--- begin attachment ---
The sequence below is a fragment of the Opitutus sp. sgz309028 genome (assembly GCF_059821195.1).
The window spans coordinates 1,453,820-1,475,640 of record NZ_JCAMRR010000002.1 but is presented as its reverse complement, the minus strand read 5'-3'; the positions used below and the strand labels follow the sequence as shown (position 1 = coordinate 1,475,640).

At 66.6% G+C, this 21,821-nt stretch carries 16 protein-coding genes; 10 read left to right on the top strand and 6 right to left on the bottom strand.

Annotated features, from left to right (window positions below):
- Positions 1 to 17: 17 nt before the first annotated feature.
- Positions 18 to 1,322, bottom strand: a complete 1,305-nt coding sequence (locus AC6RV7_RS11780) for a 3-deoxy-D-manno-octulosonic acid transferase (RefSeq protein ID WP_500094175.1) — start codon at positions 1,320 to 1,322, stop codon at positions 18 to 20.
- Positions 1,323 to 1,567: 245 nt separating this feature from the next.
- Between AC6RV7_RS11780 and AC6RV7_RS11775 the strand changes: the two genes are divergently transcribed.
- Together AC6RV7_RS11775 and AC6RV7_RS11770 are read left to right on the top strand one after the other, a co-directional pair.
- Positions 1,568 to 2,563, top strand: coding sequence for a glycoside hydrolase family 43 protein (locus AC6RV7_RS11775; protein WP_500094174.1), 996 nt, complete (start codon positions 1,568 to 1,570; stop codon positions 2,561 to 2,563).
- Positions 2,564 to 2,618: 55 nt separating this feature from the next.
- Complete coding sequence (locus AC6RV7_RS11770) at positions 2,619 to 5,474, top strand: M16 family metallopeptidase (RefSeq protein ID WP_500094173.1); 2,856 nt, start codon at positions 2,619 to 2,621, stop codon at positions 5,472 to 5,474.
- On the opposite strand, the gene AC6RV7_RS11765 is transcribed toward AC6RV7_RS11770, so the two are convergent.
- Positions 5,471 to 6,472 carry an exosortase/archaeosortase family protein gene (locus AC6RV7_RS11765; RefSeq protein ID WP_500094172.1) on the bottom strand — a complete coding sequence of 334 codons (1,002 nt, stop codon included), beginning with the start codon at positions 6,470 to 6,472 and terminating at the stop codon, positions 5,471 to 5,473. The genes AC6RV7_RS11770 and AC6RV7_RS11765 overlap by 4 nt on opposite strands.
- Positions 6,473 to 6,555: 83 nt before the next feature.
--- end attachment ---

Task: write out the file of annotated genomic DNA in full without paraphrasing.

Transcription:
The sequence below is a fragment of the Opitutus sp. sgz309028 genome (assembly GCF_059821195.1).
The window spans coordinates 1,453,820-1,475,640 of record NZ_JCAMRR010000002.1 but is presented as its reverse complement, the minus strand read 5'-3'; the positions used below and the strand labels follow the sequence as shown (position 1 = coordinate 1,475,640).

At 66.6% G+C, this 21,821-nt stretch carries 16 protein-coding genes; 10 read left to right on the top strand and 6 right to left on the bottom strand.

Annotated features, from left to right (window positions below):
- Positions 1 to 17: 17 nt before the first annotated feature.
- Positions 18 to 1,322, bottom strand: a complete 1,305-nt coding sequence (locus AC6RV7_RS11780) for a 3-deoxy-D-manno-octulosonic acid transferase (RefSeq protein ID WP_500094175.1) — start codon at positions 1,320 to 1,322, stop codon at positions 18 to 20.
- Positions 1,323 to 1,567: 245 nt separating this feature from the next.
- Between AC6RV7_RS11780 and AC6RV7_RS11775 the strand changes: the two genes are divergently transcribed.
- Together AC6RV7_RS11775 and AC6RV7_RS11770 are read left to right on the top strand one after the other, a co-directional pair.
- Positions 1,568 to 2,563, top strand: coding sequence for a glycoside hydrolase family 43 protein (locus AC6RV7_RS11775; protein WP_500094174.1), 996 nt, complete (start codon positions 1,568 to 1,570; stop codon positions 2,561 to 2,563).
- Positions 2,564 to 2,618: 55 nt separating this feature from the next.
- Complete coding sequence (locus AC6RV7_RS11770) at positions 2,619 to 5,474, top strand: M16 family metallopeptidase (RefSeq protein ID WP_500094173.1); 2,856 nt, start codon at positions 2,619 to 2,621, stop codon at positions 5,472 to 5,474.
- On the opposite strand, the gene AC6RV7_RS11765 is transcribed toward AC6RV7_RS11770, so the two are convergent.
- Positions 5,471 to 6,472 carry an exosortase/archaeosortase family protein gene (locus AC6RV7_RS11765; RefSeq protein ID WP_500094172.1) on the bottom strand — a complete coding sequence of 334 codons (1,002 nt, stop codon included), beginning with the start codon at positions 6,470 to 6,472 and terminating at the stop codon, positions 5,471 to 5,473. The genes AC6RV7_RS11770 and AC6RV7_RS11765 overlap by 4 nt on opposite strands.
- Positions 6,473 to 6,555: 83 nt before the next feature.